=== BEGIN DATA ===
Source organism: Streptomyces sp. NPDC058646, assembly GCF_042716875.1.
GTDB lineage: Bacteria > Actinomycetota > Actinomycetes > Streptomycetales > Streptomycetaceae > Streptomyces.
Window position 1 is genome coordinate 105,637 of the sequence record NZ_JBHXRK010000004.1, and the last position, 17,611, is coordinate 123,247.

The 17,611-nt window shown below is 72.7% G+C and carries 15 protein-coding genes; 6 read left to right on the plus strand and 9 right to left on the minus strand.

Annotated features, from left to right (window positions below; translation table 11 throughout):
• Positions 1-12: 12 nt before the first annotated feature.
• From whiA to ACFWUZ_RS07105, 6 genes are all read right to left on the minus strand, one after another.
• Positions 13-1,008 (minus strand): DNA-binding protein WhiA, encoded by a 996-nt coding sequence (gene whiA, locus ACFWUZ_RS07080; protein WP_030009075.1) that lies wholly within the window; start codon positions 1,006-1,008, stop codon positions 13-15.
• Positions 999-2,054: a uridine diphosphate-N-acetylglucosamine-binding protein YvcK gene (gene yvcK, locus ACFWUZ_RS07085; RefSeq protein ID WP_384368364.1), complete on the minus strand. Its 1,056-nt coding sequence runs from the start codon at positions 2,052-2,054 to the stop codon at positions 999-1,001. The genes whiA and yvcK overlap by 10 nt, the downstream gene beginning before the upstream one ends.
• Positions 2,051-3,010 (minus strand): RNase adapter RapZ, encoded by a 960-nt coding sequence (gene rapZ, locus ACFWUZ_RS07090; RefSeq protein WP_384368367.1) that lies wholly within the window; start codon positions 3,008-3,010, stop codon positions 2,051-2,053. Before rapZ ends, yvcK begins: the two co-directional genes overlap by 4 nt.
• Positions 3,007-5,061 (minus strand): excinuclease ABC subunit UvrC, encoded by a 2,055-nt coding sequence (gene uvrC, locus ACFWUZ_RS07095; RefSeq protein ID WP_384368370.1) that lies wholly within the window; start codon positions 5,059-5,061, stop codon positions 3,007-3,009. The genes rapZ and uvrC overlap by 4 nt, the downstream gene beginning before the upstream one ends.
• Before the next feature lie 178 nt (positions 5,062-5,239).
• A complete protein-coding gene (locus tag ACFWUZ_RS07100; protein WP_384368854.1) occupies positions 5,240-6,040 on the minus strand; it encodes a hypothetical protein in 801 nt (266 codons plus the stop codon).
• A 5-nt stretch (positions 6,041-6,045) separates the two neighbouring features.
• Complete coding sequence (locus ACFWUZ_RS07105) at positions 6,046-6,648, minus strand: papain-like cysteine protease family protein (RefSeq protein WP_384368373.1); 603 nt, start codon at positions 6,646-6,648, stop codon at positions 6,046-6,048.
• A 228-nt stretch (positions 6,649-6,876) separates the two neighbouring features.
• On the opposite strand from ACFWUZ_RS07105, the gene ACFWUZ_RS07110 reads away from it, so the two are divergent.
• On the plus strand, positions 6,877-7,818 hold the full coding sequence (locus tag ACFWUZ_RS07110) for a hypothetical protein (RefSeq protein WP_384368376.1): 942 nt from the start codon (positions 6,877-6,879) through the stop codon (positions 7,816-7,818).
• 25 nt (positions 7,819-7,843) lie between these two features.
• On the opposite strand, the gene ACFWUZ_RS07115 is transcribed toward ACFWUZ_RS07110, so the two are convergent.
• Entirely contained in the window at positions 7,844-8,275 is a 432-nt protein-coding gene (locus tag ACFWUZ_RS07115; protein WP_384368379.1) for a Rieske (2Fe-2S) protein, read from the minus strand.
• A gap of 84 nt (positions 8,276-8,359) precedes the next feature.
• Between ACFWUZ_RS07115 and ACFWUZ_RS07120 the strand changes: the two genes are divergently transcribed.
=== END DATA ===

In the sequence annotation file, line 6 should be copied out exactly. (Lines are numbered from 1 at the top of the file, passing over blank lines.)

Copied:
• Positions 1-12: 12 nt before the first annotated feature.